And what's to stop you from avoiding articles that have a political slant. Do you read the entire newspaper from cover to cover?
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written by BillyJoe, December 07, 2008
Cuddy Joe

My greatest fear is personal and quite selfish - I fear that as skeptical media content grows in popularity, the ever-present need of funding and finances will divide goals into serving two masters, and like TV, newspapers, radio, etc., the 'product' will succumb to the same "ratings mean everything / hit counts rule" mentality that have so diminished and polluted general media, that is, I'd absolutely hate to see my beloved, time-honored SWIFT devolve into an online Entertainment Tonight! / Access Hollywood! -type mentality.


If Swift starts to have sponsors about whom they are unable to write anything critical, I will be out of here. I can just barely tolerate the present ads - like the one for matchmaking analysis based purely on you name and your partners name that appeared when I opened the page today.

But, I thought your complaint was that Swift will lose readers if they continue to post political commentary.

(BTW, thanks for your posts earlier on correcting Randi's interpretation of my comment. smilies/smiley.gif)
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written by Cuddy Joe, December 07, 2008
"But, I thought your complaint was that Swift will lose readers if they continue to post political commentary."

That was Skeptic's complaint, not mine. I could see that though. Jbspry left because of this and other issues. My fear is that widening the topic menu to include anything even remotely skeptical, or surrendering to whatever raises hit rates, therefore ad rates, will slowly but surely lower the heretofore high quality SWIFT readers have enjoyed and will dilute the overall content to something no recognizable to historical SWIFT fans. It is the rare media outlet that avoids this when another 'master' ($) is allowed on the throne.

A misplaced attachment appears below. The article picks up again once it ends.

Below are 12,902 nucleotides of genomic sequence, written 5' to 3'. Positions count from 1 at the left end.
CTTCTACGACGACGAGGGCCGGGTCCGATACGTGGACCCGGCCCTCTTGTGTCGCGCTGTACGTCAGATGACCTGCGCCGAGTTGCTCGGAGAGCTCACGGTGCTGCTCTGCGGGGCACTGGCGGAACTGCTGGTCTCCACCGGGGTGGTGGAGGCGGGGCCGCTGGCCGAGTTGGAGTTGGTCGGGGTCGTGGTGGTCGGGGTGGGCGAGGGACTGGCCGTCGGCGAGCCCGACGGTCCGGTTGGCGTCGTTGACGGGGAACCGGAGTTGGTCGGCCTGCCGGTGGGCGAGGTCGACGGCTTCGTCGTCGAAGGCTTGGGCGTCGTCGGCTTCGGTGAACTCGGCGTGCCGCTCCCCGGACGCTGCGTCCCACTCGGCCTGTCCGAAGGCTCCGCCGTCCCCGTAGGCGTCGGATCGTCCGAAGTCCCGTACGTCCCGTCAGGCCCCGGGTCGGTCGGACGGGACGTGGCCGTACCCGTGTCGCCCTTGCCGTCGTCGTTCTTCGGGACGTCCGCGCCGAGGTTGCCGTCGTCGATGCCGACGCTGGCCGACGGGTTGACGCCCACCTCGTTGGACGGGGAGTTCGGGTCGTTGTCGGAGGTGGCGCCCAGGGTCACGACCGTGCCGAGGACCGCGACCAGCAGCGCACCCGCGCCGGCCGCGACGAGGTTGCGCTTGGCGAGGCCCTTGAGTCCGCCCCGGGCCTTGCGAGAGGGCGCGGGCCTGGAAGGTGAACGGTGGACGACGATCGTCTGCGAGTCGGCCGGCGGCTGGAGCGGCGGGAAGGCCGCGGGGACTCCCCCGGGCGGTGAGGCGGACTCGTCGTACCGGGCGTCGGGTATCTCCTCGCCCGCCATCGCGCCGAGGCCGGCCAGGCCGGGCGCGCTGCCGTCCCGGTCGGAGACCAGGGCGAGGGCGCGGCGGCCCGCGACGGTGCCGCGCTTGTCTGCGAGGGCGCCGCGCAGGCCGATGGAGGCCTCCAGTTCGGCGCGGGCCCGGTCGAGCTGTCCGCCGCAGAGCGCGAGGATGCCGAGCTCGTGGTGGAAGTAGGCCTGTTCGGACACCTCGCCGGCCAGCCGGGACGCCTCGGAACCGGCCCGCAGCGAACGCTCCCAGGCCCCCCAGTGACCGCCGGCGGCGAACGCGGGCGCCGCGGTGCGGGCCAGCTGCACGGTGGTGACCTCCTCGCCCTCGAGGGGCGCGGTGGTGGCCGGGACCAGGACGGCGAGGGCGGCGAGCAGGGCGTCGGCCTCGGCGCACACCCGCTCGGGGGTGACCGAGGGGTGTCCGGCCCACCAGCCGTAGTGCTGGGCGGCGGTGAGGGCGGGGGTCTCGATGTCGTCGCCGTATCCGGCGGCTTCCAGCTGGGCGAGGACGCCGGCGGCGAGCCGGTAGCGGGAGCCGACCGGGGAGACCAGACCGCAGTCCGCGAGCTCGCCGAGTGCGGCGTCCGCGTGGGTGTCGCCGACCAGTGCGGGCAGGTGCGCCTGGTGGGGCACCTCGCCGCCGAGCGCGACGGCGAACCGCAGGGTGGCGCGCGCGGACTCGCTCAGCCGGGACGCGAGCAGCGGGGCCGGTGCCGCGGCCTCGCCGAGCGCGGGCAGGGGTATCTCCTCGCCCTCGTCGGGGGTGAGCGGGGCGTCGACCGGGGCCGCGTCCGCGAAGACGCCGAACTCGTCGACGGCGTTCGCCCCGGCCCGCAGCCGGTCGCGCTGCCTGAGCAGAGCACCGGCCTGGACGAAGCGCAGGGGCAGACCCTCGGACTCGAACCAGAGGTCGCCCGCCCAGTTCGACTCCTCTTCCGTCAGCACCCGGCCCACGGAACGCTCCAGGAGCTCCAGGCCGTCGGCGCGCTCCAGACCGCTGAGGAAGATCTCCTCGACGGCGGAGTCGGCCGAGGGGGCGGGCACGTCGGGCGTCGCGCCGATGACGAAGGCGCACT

"(BTW, thanks for your posts earlier on correcting Randi's interpretation of my comment."

No problem, my pleasure, facts is facts. Sorry about the 'defensive' vs 'supportive' small dig - couldn't resist, lol. Remember those old cartoons where the wolf and the shepherd dog would chit chat and offer ploite salutations while punching in, go at each other's throats for an eight hour shift, then return to polite salutations while punching out? Let's be those guys, only figuratively re: 'at each other's throats', lol. All kidding aside, nothing I say ought be taken too seriously, and I love getting 'digged' as much as delivering the dig, if it's done well, of course.
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written by BillyJoe, December 08, 2008
Cuddy Joe,

I like your attitude. smilies/smiley.gif

BJ